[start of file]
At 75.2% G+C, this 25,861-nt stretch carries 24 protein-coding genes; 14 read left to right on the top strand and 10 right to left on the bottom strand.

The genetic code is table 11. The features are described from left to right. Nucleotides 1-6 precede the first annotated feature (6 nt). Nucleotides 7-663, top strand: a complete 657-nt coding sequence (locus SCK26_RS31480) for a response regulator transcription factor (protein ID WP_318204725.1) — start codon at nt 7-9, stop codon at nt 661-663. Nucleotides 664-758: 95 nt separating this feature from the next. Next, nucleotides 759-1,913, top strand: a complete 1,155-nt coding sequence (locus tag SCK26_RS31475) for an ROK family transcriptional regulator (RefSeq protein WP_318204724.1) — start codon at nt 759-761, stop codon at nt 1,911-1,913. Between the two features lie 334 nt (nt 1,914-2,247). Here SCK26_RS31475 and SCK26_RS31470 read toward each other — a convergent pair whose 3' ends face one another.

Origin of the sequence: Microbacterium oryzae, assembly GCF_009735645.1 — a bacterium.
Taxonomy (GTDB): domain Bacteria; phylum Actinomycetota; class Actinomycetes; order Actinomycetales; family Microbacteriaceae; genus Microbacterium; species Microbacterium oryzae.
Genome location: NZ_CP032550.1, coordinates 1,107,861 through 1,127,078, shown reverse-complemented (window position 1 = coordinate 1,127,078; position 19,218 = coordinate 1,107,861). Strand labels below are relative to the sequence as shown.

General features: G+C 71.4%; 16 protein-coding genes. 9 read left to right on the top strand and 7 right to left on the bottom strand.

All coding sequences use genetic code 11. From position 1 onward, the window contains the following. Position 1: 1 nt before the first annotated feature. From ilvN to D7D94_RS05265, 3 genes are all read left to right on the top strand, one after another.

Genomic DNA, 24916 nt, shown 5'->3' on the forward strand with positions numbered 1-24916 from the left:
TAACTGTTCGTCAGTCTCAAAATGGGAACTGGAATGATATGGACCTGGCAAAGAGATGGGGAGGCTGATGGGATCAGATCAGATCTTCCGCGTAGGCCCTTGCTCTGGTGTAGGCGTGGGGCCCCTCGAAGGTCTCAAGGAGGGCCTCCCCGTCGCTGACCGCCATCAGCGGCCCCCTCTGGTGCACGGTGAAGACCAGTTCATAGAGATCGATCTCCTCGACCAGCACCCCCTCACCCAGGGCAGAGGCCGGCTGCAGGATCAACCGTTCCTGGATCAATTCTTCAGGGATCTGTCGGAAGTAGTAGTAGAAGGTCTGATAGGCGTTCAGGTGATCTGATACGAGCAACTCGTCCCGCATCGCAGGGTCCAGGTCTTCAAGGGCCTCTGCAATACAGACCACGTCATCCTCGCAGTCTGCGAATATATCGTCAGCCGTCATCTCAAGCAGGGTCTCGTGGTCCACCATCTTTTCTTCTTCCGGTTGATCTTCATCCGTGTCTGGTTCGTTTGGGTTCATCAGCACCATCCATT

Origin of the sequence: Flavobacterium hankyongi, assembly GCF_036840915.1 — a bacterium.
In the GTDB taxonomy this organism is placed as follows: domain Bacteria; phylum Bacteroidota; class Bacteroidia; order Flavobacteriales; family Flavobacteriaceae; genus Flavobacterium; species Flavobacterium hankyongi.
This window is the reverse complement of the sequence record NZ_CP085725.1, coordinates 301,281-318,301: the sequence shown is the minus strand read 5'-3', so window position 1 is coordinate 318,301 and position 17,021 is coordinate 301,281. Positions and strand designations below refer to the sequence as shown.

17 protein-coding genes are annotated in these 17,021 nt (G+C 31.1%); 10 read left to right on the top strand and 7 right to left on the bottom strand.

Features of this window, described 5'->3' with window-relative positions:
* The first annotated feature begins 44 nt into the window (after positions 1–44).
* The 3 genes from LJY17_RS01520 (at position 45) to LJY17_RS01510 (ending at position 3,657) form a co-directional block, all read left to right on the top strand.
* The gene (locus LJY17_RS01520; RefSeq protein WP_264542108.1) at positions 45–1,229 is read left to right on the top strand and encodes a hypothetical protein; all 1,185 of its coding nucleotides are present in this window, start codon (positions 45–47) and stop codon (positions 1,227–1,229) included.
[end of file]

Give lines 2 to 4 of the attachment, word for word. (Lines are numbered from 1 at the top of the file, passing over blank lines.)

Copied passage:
The genetic code is table 11. The features are described from left to right. Nucleotides 1-6 precede the first annotated feature (6 nt). Nucleotides 7-663, top strand: a complete 657-nt coding sequence (locus SCK26_RS31480) for a response regulator transcription factor (protein ID WP_318204725.1) — start codon at nt 7-9, stop codon at nt 661-663. Nucleotides 664-758: 95 nt separating this feature from the next. Next, nucleotides 759-1,913, top strand: a complete 1,155-nt coding sequence (locus tag SCK26_RS31475) for an ROK family transcriptional regulator (RefSeq protein WP_318204724.1) — start codon at nt 759-761, stop codon at nt 1,911-1,913. Between the two features lie 334 nt (nt 1,914-2,247). Here SCK26_RS31475 and SCK26_RS31470 read toward each other — a convergent pair whose 3' ends face one another.

Origin of the sequence: Microbacterium oryzae, assembly GCF_009735645.1 — a bacterium.
Taxonomy (GTDB): domain Bacteria; phylum Actinomycetota; class Actinomycetes; order Actinomycetales; family Microbacteriaceae; genus Microbacterium; species Microbacterium oryzae.